More businesses in Northern Ireland need to take on their first apprentices to avoid a looming skills gap, according to Semta, the SSC for science, engineering and advanced manufacturing.
Figures released today show more engineering and advanced manufacturing firms in Northern Ireland are taking on apprentices and graduates for the first time. Semta said over year it has supported the recruitment and training of 99 apprentices and 20 graduates with companies that have never taken them on before.
However, John Leighton, who chairs Semta’s Northern Ireland regional council, said the country needs to go further.
“The increase in firms taking on apprentices and graduates for the first time is welcome but if we are to ensure Northern Ireland’s engineering and advanced manufacturing industry remains at the forefront of economic recovery then we must do more,” he said.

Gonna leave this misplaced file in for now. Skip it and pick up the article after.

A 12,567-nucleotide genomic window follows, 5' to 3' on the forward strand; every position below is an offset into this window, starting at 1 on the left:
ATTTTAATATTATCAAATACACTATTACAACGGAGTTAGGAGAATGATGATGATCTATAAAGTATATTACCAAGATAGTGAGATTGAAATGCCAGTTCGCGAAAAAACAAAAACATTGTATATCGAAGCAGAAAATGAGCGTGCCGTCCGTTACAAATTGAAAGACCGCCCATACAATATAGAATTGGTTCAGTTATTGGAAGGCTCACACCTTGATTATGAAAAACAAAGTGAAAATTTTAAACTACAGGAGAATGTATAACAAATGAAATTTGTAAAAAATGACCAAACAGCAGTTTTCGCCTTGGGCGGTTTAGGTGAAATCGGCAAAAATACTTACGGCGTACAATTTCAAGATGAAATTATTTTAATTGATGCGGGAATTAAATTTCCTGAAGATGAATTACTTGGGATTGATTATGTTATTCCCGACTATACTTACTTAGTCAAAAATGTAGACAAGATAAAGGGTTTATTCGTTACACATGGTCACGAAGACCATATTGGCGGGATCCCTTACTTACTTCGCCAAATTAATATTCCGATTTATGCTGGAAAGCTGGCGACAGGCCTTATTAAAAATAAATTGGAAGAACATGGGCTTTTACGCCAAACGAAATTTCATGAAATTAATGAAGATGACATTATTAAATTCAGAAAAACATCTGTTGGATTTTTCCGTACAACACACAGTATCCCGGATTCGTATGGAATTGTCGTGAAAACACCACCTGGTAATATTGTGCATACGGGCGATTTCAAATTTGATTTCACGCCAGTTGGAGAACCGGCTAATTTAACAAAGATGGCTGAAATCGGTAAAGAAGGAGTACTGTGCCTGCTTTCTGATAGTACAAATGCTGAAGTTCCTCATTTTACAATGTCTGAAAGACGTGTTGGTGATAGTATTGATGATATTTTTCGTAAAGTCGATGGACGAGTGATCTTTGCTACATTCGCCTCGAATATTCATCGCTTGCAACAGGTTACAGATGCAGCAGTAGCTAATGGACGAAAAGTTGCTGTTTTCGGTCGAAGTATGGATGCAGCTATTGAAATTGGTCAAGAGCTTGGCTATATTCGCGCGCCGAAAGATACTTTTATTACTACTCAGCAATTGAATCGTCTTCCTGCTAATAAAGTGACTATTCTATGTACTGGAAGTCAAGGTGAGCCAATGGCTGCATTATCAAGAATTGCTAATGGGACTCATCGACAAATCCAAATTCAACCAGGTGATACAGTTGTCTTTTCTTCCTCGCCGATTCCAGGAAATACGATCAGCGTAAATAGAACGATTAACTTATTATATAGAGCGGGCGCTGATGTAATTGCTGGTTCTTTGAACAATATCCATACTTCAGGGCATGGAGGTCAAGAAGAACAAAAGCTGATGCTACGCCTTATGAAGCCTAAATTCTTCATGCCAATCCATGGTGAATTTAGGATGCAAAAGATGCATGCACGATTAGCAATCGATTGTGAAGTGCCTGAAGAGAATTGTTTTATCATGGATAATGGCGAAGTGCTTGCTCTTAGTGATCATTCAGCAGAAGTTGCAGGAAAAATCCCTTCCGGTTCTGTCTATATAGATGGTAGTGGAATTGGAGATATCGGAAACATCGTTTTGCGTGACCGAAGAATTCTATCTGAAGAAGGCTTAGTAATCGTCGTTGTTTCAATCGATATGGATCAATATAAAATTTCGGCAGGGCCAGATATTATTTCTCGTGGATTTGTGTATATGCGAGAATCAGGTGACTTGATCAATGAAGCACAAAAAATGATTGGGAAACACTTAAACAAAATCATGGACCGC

“I would urge those businesses yet to engage with Semta – particularly SMEs – to do so.”
Around 3,000 skilled workers are set to retire in Northern Ireland by the end of 2016, and Semta estimates a further 6,700 employees will need to improve their skills.
Stephen Farry, Northern Ireland’s Employment and Learning Minister, said it plans to pilot a higher level apprenticeship framework in engineering that will include a foundation degree designed to meet the specific skills needs of local employers.
“This will further strengthen the existing partnership between the engineering and further education sectors and I believe that a higher level apprenticeship will provide the sector with a progression route to higher level skills for those in work and those entering the workplace for the first time,” he said.
“I look forward to announcing the launch of the higher level apprenticeship pilot in the very near future.”